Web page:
Fire Season Starts With Recall Of Emergency Shelters
Firefighters are facing a problem with their equipment that could put their safety at risk. A new generation of fire shelters, used as a last resort by crews to survive uncontrollable flames that arise without warning , have been found to tear apart when deployed.
The federal firefighting agencies and the General Services Administration are recalling 68,000 of the new fire shelters for a retrofit to strengthen the products.
About 19,000 of the new, flawed, shelters are currently being carried by state, federal and contract firefighters.
The 11 national fire caches are no longer distributing the new generation fire shelter, and state and federal firefighters are being told to return the newer shelters to the nearest federal cache. Firefighters are supposed to use the older style shelters until supplies of the newly manufactured or retrofitted shelters become available, the U.S. Forest Service says.
But some firefighters may not be able to obtain an older style shelter immediately “due to the limited number,” the Service says. The newly manufactured shelters and retrofitted shelters will be available “within the next two months.”
According to the manufacturers, retrofitting should proceed quickly, at the rate of approximately 3,000 to 5,000 per week, plus production of about 5,000 per month of the newly manufactured shelters.
In mid-March, an alert was submitted to SAFENET, an anonymous reporting system firefighters use to alert managers to observed unsafe practices.
All the tears in the shelters were found to be in the floor material. The seam connecting the floors to one of the sides of the shelter ripped away. If used in that condition, the rips would allow flames to reach firefighters sheltering within.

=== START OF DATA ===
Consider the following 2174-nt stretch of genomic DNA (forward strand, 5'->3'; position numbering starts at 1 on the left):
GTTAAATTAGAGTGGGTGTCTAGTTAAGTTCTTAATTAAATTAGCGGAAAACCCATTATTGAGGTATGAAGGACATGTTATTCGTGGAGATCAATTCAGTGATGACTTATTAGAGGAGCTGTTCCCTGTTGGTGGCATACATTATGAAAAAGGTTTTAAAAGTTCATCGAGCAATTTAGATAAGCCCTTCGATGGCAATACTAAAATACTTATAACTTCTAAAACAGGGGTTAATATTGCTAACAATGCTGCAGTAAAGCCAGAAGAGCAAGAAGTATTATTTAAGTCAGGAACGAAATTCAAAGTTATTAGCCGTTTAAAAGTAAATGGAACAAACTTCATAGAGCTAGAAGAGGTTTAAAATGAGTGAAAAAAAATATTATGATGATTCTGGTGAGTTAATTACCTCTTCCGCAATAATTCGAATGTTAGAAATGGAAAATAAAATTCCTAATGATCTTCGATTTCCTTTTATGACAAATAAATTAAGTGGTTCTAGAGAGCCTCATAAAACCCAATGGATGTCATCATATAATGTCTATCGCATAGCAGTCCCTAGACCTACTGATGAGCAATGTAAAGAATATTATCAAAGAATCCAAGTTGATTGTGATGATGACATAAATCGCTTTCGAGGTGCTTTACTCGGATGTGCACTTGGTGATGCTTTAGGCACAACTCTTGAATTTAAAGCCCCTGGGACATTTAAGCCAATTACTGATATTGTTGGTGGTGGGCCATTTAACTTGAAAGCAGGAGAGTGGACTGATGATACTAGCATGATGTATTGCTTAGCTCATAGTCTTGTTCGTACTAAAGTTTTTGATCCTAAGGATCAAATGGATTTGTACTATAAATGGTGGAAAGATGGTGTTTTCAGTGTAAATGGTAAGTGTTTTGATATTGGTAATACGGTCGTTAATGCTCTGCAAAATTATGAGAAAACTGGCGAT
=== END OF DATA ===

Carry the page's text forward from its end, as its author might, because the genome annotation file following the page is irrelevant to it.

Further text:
Equipment specialists at the U.S. Forest Services Missoula Technology and Development Center (MTDC) researched the problem and confirmed that some shelters were tearing near the shake handles during deployment.
No rips occurred during the extensive testing we did before the design went to the manufacturers. But we do acknowledge the issue, and have developed a fix in the design to strengthen the area of the shake handles, said fire shelter specialist Leslie Anderson of MTDC.
The design fix is being applied to all newly manufactured shelters, and the shelters recalled will be retrofitted with an improvement to the handle.
Fire shelters are required equipment for firefighters, but are considered a tool of last resort and should never be needed if situational awareness, risk management and discipline are employed to make the right decisions in strategy and tactics on wildland fires, the Forest Service says.
Still, the older style shelters have saved 300 lives since the 1970s, the Service says, and provide good protection against radiant and thermal heat when deployed properly.
Provided by the Environmental News Service.